Sat | Dec 16, 2017

Growth & Jobs | Meeting sports development challenges in Jamaica

Published:Tuesday | September 26, 2017 | 12:00 AM
Carlene Edwards (left), sales promotions and events manager, JN Bank, gestures to Olivia ‘Babsy’ Grange, minister of culture, gender, entertainment and sports; Carol Simpson, head, Caribbean Section, World Intellectual Property Organisation; and Chris Stokes, first vice-president, Jamaica Olympic Association.
Jason Henzell, chairman for sports and youth leadership, Breds.
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Attracting funding to less popular sports has been one of the major challenges for the overall development of sports in our country, says Don Anderson, chairman of the Professional Football Association of Jamaica (PFAJ).

Public interest combined with success in sports such as athletics, netball, and cricket attracts much of the limited sponsorship and other funding available locally. However, Anderson noted that fundraising for small national sports federations was much more difficult.

"One of the challenges is that small national federations take a very myopic view. They tend to reach out to a small group of major sponsors who are already flooded with proposals and everyone goes to them," the former Jamaica Olympic Association executive member said.

He was speaking at the Conference on the Strategic Use of Intellectual Property in Sport, at the Jamaica Conference Centre, on September 19, where representatives from rugby, surfing, and community sports bodies asked for help to get more funding.

 

LOOK FURTHER FOR SPONSORS

 

Anderson said that those seeking assistance should look further afield than the country's top 10 sponsors to support their proposals. He suggested that "there are a number of corporate and non-corporate bodies, which are prepared to align themselves with these national federations".

Carlene Edwards, sales promotions and events manager, JN Bank, said that sports organisations that are less successful in seeking sponsorship may also consider whether their proposals for funding could be improved.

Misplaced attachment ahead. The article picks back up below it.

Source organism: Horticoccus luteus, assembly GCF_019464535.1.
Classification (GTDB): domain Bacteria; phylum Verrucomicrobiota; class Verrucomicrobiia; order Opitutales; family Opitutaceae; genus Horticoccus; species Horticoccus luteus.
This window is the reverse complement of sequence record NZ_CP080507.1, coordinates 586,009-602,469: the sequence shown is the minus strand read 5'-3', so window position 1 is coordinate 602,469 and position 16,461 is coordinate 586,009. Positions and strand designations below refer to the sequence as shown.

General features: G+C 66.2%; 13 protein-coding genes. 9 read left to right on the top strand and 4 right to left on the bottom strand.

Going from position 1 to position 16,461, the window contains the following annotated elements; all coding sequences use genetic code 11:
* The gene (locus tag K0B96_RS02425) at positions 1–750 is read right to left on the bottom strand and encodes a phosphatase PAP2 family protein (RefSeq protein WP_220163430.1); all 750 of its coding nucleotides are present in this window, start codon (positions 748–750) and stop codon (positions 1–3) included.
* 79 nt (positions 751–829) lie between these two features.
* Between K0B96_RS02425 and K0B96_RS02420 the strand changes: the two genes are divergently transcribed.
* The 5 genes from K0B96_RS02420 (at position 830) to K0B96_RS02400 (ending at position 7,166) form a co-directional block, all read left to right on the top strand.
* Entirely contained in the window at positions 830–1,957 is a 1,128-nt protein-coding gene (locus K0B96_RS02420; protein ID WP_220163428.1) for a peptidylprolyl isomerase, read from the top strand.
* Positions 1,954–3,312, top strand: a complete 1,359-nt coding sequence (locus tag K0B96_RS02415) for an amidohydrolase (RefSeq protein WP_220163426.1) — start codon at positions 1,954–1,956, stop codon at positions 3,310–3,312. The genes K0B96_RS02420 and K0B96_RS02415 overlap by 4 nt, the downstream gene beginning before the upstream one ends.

"In packaging proposals, the leadership of these organisations needs to outline details about what they want you to do," Edwards said. "Sometimes you get a one-page proposal, and after reading it, you don't understand what is being requested."

"From a corporate viewpoint, when you are investing in an event or a team, there must be transparency in terms of where the funds being requested will go," she explained, noting that, "sports is big business."

Integrating sports in national economy

To attract more funding to the sporting sector, which contributes about two per cent to the country's gross domestic product and provides thousands of jobs, Carlene Edwards, sales promotions and events manager, JN Bank, suggested that sports organisations should "work together to prepare athletes for elite-level performances. They should aim to attract major events as well as to grow their television and digital footprints".

The funding challenge prompted a decision reached at the conference that smaller sporting federations and related non-governmental bodies should work with more experienced groups to share their experiences and expertise.

Jason Henzell, chairman for sports and youth leadership, Breds, The Treasure Beach Foundation, told conference participants about his organisation's success in raising more than US$1 million to support several community-development initiatives, many of which are sports related. He pointed out that funds were raised from government bodies, the private sector, and international donors.

"When you start to attract persons such as Lennox Lewis, Venus and Serena Williams to run tennis camps, and Yohan Blake, to focus on athletics," he said, "you begin to understand the importance of not only protecting our athletes and what is rightfully due to them, but also how to turn those elements into a marketing programme."

The operator of Jake's Treasure Beach Hotel in St Elizabeth, Henzell was one of the conference attendees who agreed to share his foundation's expertise with other entities in the sector.

"The importance of synergies and integration is very clearly demonstrated at this conference," said Olivia Grange, minister of culture, gender, entertainment and sports.

"We are guided by a policy that promotes the integration of sports in the national economy with the creation of globally competitive products and services, as well as the enhanced earnings of our athletes and associated industries," Grange said in outlining the Government's position on sports.

She reminded participants that "Jamaica, as a global brand, is a success story in sports".

The conference was attended by sports administrators, coaches, athletes, support personnel, and educators.